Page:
Canada Dosa Corner, CalgaryEvery owner of a small independent restaurant in Calgary has a story. Their personal tales only make the food they pour their heart and soul into even more unique and special.

Amit who is always on the hunt for new, great places to eat, insisted I had to write about Canada Dosa Corner, not only because of the food, but also because of owner and single mom to seven, Mary Letchumaman. We went for dinner last week and were blown away.

In her native Sri Lanka, Mary trained not only as a chef, but also as a midwife and a nurse. She’s also worked in Bangalore in the south of India as a chef.

After she moved to Canada in 2005, she worked in a nursing home, a cleaning company, and even in a warehouse as a forklift driver. She’s always done catering on the side and that’s how she ended up opening Canada Dosa Corner in February.

Mary works 17-hour days, doing everything from the cooking, cleaning, dish-washing and supply shopping. Most of the earnings go to her two daughters in India, and five orphan children in Sri Lanka who she adopted after the 2004 tsunami. She sends $1,400 to them every month for their food and English schooling at a convent.

Her biggest goal is to make enough money to prove to the Canadian government that she has the income and stable housing to sponsor her children to join her.

Canada Dosa Corner, CalgaryWhen I asked her to name some specialties, she said: “Everything’s special!” because she cooks daily from scratch, and there are lots of options for vegetarians and meat eaters alike.

As the only Sri Lankan restaurant in Calgary, there are a few dishes you won’t obviously find anywhere else like string hoppers. They’re made from steamed rice noodles curled into round kind of patties. You eat it with dal or curry or really anything saucy.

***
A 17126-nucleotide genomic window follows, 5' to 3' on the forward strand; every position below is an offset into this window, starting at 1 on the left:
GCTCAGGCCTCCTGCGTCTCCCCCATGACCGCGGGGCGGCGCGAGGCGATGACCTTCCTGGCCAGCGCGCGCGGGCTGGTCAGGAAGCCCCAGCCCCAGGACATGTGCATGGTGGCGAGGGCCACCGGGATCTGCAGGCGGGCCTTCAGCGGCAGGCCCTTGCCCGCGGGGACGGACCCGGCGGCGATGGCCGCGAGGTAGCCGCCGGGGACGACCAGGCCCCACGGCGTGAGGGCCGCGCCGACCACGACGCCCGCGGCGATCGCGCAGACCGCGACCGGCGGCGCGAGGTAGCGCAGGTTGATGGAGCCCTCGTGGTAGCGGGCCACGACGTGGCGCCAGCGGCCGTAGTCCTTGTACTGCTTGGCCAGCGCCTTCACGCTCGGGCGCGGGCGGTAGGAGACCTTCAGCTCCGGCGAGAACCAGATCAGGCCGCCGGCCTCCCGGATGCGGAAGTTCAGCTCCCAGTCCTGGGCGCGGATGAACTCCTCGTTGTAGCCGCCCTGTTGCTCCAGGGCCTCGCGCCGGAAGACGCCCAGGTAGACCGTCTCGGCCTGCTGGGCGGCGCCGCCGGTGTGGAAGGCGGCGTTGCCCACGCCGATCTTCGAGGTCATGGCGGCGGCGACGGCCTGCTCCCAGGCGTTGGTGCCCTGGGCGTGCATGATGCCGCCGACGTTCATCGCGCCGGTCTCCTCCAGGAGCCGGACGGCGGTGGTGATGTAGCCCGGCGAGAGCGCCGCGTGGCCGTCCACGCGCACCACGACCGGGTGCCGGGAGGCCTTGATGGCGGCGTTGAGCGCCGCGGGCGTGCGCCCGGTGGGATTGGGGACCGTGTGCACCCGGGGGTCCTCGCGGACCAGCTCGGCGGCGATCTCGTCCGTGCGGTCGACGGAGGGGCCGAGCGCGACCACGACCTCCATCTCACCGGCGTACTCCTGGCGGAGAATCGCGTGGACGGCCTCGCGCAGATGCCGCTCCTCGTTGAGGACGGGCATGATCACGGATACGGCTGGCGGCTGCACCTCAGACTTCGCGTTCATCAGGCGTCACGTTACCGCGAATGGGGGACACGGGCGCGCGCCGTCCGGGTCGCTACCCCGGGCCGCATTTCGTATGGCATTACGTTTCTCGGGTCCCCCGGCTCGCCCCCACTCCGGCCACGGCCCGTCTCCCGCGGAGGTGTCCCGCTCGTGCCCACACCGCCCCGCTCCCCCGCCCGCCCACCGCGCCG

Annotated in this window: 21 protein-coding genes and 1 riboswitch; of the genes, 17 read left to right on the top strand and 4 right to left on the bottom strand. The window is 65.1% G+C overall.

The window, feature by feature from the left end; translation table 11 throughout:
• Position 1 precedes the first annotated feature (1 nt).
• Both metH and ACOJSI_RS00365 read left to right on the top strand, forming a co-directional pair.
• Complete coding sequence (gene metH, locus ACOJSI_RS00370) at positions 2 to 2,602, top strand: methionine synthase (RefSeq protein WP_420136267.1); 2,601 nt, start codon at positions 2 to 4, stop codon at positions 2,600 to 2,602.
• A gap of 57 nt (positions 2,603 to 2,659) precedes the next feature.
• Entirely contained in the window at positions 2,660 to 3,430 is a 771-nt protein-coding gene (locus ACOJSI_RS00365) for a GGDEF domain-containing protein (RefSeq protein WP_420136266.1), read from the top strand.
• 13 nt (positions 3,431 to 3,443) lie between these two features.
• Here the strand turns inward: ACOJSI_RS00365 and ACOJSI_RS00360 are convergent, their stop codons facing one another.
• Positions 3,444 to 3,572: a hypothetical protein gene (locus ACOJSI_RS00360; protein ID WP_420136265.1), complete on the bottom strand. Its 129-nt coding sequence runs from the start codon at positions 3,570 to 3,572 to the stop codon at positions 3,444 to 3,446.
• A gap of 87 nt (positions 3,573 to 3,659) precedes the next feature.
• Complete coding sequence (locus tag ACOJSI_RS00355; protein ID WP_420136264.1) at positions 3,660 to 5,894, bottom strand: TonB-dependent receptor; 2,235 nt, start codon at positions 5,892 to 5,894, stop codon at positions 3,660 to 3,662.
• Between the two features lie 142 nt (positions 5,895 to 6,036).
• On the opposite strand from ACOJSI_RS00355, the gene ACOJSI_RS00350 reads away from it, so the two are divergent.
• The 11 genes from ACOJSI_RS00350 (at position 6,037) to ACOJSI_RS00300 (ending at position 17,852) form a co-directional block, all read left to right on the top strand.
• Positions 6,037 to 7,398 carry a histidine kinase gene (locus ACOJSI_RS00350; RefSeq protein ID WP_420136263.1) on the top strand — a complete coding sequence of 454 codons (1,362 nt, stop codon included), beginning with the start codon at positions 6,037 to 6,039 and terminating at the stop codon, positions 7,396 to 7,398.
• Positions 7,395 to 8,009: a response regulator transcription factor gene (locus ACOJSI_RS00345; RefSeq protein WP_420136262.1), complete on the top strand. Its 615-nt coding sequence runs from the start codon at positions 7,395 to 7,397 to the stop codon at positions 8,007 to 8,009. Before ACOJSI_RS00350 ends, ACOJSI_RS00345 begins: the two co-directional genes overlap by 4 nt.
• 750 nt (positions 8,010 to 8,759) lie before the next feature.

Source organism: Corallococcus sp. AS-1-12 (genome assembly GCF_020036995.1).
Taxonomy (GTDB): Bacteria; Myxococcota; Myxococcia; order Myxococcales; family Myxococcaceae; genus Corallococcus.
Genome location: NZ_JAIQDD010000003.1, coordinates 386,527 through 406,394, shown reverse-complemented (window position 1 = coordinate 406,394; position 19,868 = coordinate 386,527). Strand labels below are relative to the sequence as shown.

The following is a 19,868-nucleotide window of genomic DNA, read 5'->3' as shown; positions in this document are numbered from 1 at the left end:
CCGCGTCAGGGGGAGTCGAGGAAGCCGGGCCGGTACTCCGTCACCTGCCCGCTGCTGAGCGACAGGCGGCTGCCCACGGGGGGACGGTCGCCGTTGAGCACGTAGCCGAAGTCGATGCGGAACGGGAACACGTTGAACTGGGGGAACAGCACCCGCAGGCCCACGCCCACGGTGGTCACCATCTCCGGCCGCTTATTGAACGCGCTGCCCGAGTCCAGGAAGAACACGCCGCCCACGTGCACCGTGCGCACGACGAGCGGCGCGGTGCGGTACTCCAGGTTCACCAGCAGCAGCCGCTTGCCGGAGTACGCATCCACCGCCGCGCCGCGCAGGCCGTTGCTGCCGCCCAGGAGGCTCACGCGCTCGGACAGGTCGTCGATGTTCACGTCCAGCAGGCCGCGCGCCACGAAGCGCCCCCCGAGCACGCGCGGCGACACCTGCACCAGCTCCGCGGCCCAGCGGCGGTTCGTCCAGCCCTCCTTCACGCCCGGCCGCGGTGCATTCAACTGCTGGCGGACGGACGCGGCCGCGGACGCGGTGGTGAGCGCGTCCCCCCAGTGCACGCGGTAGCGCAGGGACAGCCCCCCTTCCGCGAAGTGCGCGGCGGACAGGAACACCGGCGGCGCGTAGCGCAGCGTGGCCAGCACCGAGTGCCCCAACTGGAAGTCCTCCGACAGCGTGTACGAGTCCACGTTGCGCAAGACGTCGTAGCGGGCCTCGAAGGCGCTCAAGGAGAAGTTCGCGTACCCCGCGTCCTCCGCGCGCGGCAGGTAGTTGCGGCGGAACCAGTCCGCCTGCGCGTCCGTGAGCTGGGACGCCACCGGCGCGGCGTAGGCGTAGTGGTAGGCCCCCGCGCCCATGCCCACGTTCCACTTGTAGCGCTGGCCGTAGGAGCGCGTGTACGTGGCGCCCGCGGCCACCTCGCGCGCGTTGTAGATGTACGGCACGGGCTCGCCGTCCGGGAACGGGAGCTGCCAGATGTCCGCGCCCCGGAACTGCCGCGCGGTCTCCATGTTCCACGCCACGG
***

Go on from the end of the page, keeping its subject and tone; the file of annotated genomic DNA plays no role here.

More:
Then there’s kothu which you’ll find listed on the menu under bread. But really, it’s much more than that. Kothu is a Tamil word meaning “chopped,” and it’s made up of chopped up bits of roti, eggs, vegetables, and meat. Mary makes versions with lamb ($9.99) or chicken ($8.99).

Traditionally, kothu is chopped up with knives held in each hand on a skillet, so it makes this very distinctive — almost musical —sound especially from the stands on the street or train stations where this is sold.

Mary also makes a mean dosa ($5.99-$8.99). They’re oversized kind of pancakes, stuffed with just about anything you want: plain, with mushrooms, or chicken, or masala-style (spiced potato curry).

Most Indian restaurants in Calgary focus on northern dishes (butter chicken et al.) and give passing attention to dosas if at all. Mary’s dosas are crisp and fresh and perfectly light.

Canada Dosa Corner, CalgaryMary’s chicken korma ($9.99) was the best I’ve had in the city. She has a selection of those northern dishes and also kebabs and even fried rice. But there are plenty of other restaurants for those. Try some new things. With nothing over $10, you can’t lose.

Usually the restaurant is staffed by Mary and one other person. This is not fast food. Please don’t get impatient.

Mary is one of those owners that takes a lot of pride in what she does. And she loves throwing in little extras (like the ulundu vadai, five pieces for $4.99) and conveniently forgetting to charge for some things. Perhaps not the most solid business plan, but her hospitality and her food will keep bringing you back.

Canada Dosa Corner, 1715-52nd St. SE, Calgary, (403) 235-3672. Open Tuesday to Sunday 11 a.m.-9 p.m. Closed Mondays.

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